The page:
NewsYour Health MattersAsk Dr. Nandi

Actions

Ask Dr. Nandi: A young child goes to the ER for medicine poisoning every 10 minutes. Here's why

Posted: 5:00 PM, Apr 15, 2019
Updated: 2019-04-16 13:20:17Z
pills generic.JPG

(WXYZ) — A new study finds that every 10 minutes, a child heads to the emergency room because of medicine poisoning. It also took a close look at why they end up there.

The good news is, that this report by Safe Kids Worldwide found ER visits for children 6 and under had reduced by 32%. While I’m happy to hear that, there were still 52,000 children rushed to the hospital because they got into medicines that were not for them.

So why is this happening?

Well, this study sat down with parents to find out. Turns out, many of them didn’t think of medicine safety as a top priority when it came to childproofing their home. But, at the same time, parents felt that they were already storing medicine safely.

So why then are kids getting into medicines?

Well, apparently there is a difference between “storing” medicine and “keeping” medicine. When parents said they “stored” medicine, they meant long-term storage and placed these up high and out of the child’s sight. Like in a closet or a cabinet. But more frequently-used medicine, often taken on a daily basis, was actually kept in more convenient locations. Like a purse, diaper bag, counter or nightstand.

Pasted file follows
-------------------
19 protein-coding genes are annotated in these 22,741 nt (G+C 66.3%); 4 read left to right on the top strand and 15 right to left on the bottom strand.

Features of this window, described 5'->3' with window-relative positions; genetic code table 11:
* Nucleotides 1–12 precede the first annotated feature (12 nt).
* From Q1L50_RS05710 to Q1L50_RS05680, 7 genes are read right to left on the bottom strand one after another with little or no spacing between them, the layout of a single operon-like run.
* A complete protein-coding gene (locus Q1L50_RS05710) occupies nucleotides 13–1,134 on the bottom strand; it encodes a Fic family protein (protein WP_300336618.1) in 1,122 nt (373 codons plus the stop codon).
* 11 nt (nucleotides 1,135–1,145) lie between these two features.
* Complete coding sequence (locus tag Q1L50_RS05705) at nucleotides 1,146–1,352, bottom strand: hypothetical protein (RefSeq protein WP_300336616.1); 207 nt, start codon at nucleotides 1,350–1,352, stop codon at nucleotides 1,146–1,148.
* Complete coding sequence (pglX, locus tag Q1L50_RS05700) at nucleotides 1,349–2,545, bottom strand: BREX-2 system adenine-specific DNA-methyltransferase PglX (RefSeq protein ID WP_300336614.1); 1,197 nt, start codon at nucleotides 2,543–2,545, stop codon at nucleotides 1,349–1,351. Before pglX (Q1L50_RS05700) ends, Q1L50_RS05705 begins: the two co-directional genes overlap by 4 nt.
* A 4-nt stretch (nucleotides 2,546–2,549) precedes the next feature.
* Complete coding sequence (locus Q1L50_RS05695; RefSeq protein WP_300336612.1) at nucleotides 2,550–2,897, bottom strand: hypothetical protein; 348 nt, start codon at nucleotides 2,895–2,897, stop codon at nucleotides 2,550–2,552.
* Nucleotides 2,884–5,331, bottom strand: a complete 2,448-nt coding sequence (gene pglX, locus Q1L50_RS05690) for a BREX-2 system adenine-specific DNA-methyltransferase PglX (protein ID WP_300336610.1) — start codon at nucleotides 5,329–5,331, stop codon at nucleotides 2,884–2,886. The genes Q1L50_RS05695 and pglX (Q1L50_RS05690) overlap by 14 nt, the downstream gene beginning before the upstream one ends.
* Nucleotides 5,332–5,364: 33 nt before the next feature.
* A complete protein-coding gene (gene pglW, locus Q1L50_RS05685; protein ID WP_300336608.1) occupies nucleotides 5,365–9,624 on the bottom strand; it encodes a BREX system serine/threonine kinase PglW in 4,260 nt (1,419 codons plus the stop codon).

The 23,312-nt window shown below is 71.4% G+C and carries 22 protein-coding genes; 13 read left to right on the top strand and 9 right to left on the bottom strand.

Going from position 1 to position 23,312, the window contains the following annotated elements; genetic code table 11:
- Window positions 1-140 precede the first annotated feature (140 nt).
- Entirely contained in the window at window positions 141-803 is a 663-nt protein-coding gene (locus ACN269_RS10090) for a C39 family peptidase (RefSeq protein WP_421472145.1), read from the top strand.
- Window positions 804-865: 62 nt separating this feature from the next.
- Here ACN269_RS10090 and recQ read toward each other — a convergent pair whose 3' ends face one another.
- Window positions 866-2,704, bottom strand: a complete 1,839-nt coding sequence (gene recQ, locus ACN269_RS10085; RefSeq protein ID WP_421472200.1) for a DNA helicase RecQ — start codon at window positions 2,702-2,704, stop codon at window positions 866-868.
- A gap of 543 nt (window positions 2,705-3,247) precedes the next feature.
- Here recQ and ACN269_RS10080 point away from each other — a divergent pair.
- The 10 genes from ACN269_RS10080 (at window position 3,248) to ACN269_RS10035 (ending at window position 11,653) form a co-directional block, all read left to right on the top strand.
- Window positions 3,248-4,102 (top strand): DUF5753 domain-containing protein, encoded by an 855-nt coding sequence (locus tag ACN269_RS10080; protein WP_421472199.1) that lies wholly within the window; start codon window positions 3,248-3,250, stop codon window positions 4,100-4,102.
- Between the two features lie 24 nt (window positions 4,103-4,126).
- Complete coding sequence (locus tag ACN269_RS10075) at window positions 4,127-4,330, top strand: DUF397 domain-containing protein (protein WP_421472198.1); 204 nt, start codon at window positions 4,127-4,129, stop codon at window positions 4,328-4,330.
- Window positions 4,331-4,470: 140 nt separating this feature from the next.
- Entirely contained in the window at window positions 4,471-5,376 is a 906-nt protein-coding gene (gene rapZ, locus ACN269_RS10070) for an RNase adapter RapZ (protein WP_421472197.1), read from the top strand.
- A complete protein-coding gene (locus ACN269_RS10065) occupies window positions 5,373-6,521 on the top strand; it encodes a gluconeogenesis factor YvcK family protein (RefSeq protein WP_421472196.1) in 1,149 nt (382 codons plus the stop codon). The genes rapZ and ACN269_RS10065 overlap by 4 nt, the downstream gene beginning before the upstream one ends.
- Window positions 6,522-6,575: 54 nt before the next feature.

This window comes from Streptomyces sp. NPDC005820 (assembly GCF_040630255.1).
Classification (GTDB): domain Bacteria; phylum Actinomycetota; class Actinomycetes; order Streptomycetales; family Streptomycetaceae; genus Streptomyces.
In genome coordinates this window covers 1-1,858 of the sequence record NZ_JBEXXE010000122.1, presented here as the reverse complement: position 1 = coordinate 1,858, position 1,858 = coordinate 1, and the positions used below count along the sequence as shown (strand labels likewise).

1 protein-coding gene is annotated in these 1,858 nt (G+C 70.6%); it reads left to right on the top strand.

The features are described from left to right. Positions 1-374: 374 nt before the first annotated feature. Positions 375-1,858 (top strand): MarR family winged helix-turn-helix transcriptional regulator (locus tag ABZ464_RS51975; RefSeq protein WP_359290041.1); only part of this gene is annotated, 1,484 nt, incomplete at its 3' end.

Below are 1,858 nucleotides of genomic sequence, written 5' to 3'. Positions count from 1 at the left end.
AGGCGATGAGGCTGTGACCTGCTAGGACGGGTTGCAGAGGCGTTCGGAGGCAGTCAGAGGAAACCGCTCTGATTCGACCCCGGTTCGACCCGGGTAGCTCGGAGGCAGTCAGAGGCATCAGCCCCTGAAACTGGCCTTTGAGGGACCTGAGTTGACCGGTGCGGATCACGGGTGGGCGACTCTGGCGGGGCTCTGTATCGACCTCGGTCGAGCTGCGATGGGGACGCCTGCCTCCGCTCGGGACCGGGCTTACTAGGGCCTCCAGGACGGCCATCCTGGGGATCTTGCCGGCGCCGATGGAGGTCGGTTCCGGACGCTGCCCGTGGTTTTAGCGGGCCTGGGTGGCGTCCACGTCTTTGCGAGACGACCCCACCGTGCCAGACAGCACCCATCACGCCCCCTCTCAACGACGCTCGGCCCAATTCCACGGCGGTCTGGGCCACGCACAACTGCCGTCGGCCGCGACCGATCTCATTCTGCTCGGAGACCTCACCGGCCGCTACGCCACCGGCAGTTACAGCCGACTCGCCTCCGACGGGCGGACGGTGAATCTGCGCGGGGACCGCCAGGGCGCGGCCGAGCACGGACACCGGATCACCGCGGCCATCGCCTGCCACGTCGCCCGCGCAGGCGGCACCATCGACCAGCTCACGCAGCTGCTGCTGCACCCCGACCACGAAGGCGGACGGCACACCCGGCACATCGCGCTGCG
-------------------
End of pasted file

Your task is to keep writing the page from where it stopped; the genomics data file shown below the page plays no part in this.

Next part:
Researchers also found that too many parents are underestimating how quickly their child acquires new skills. They’re waiting for little Suzie to crawl first before placing baby gates at the stairs. And when you combine this with medications located in convenient locations – well, you quite possibly have created a ticking time bomb.

So what can you do? Well, I have my prescriptions:

  1. Know that your child’s curiosity will lead them to investigate all kinds of places. So keep your medications and vitamins up high and out of sight long before they learn to crawl or walk.
  2. Keep the poison help number on your fridge and as a contact in your phone. That number is 1-800-222-1222.
  3. Lastly, talk to babysitters, family, and friends about medicine safety. Especially if a child stays at someone else’s home.

It’s important to not underestimate how drugs and vitamins can affect young kids. Sometimes it only takes one pill to kill a child. And you don’t want to accidentally leave a medicine bottle in an unsafe location the day your child surprises you with a newly learned skill.